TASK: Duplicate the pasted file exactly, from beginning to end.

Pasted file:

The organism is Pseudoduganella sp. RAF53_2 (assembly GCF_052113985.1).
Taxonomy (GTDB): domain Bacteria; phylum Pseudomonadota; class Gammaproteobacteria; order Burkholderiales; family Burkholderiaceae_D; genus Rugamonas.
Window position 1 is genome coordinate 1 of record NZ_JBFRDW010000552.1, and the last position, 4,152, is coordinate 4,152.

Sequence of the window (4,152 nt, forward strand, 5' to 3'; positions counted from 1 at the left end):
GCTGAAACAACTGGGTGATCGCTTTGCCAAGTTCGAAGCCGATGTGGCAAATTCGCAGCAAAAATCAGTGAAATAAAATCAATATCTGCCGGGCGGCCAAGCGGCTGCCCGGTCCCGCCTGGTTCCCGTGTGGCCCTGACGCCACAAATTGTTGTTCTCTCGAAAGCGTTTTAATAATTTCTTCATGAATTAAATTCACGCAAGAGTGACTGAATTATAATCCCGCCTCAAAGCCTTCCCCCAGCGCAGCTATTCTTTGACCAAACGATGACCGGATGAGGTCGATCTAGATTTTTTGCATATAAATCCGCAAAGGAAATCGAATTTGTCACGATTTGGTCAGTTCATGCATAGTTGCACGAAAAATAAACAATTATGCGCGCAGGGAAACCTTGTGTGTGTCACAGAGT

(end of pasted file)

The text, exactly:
The organism is Pseudoduganella sp. RAF53_2 (assembly GCF_052113985.1).
Taxonomy (GTDB): domain Bacteria; phylum Pseudomonadota; class Gammaproteobacteria; order Burkholderiales; family Burkholderiaceae_D; genus Rugamonas.
Window position 1 is genome coordinate 1 of record NZ_JBFRDW010000552.1, and the last position, 4,152, is coordinate 4,152.

Sequence of the window (4,152 nt, forward strand, 5' to 3'; positions counted from 1 at the left end):
GCTGAAACAACTGGGTGATCGCTTTGCCAAGTTCGAAGCCGATGTGGCAAATTCGCAGCAAAAATCAGTGAAATAAAATCAATATCTGCCGGGCGGCCAAGCGGCTGCCCGGTCCCGCCTGGTTCCCGTGTGGCCCTGACGCCACAAATTGTTGTTCTCTCGAAAGCGTTTTAATAATTTCTTCATGAATTAAATTCACGCAAGAGTGACTGAATTATAATCCCGCCTCAAAGCCTTCCCCCAGCGCAGCTATTCTTTGACCAAACGATGACCGGATGAGGTCGATCTAGATTTTTTGCATATAAATCCGCAAAGGAAATCGAATTTGTCACGATTTGGTCAGTTCATGCATAGTTGCACGAAAAATAAACAATTATGCGCGCAGGGAAACCTTGTGTGTGTCACAGAGT